The Problem with Prejudice

A rat moved into our ceiling and discovered there wasn’t much on the menu. So, it ate what there was – our alarm cables. Living in an area that is so prolific in wildlife, we have become so conscious of the terrible consequences of using pesticides. For instance, rat poison kills owls who eat the rat carcass. A conversation with friends resulted in the humane removal of the culprit, without endangering any other creatures.

A few days later, a different looking bird showed up for seeds and fruit just beyond our patio. Upon closer inspection we discovered that the newcomer didn’t chirp – it squeaks. An adorable variation of the field mouse, with a single racing stripe down its back. I sat on the step near to where it was eating and tried to explain that its life was in danger because Peter had declared war on rodents following the alarm incident.

The creature listened intently as it filled its adorable cheeks with seeds. I thought the matter was settled, but the next day, he invited a friend. Of course, it didn’t take long for Peter to notice them too, and he also had a little conversation with the mouse, which was not as polite as my attempt.

A stressful few days ensued with the mouse and his mate showing up daily to visit, Peter freaking out, and me pleading their innocence. Eventually, I managed to extract a begrudging one week grace period for my little friends – a week in which to persuade them to relocate peacefully.

The week ticked by at an alarming rate. My pleas to both parties fell on deaf ears. At last, I turned to Google and gathered evidence like there was no tomorrow, because for two little mice there likely wouldn’t be! Armed with very convincing facts about the habits, habitats and culinary preferences of my little buddies, I opened fresh negotiations for a permanent reprieve.

It’s a long story, but I won and my very cute little visitors scurry on over from their home beneath a huge old tree near the road, for their daily snack and our (much happier) chats. The birds don’t mind the mice in the least and they eat happily side by side, with neither of them trying to chase the other away.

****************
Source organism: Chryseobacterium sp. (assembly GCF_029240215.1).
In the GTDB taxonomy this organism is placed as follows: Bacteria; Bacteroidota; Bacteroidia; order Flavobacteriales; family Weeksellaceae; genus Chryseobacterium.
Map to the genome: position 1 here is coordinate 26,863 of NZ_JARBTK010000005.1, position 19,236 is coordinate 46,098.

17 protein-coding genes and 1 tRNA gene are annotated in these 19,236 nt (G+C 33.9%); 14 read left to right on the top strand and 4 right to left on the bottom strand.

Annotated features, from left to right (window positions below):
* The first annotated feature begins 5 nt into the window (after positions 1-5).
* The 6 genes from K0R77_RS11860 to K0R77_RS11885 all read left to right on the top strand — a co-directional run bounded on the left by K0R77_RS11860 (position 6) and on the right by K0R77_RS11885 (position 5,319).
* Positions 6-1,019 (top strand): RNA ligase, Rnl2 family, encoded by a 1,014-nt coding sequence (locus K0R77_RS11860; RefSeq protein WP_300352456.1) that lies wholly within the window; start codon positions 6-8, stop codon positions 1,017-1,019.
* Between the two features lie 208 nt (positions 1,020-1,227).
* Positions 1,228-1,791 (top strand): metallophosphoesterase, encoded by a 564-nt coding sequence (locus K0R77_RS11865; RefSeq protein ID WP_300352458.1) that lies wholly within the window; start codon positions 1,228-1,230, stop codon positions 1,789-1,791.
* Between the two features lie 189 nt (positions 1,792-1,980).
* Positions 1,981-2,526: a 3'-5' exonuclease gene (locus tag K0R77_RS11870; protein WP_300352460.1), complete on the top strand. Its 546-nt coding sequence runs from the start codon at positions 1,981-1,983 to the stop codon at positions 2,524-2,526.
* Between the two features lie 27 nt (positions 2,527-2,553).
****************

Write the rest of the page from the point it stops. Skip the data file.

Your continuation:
The plight of the one-stripe mice illustrates the problem with prejudice perfectly. Painting them with the same brush as their destructive aunty’s uncle’s sister’s mother, the black rat, was grossly unfair, and almost resulted in disaster. How often don’t we judge someone by their colour, friends, culture, religion…? The list is endless, but to varying┬ádegrees the consequences are almost always negative.

It’s hard to really get to know someone using Google – it involves risk and the intentional gifts of time and attention. But, either way, you win, because you can make an informed choice of whether someone is a friend or a rat. Both exist and both have an equal right to. But, that doesn’t mean you have to suffer the damage a rat can do, but nor should you risk overlooking an amazing friend, because you made the mistake of calling them a rodent. There is a difference – not all rodents are rats.

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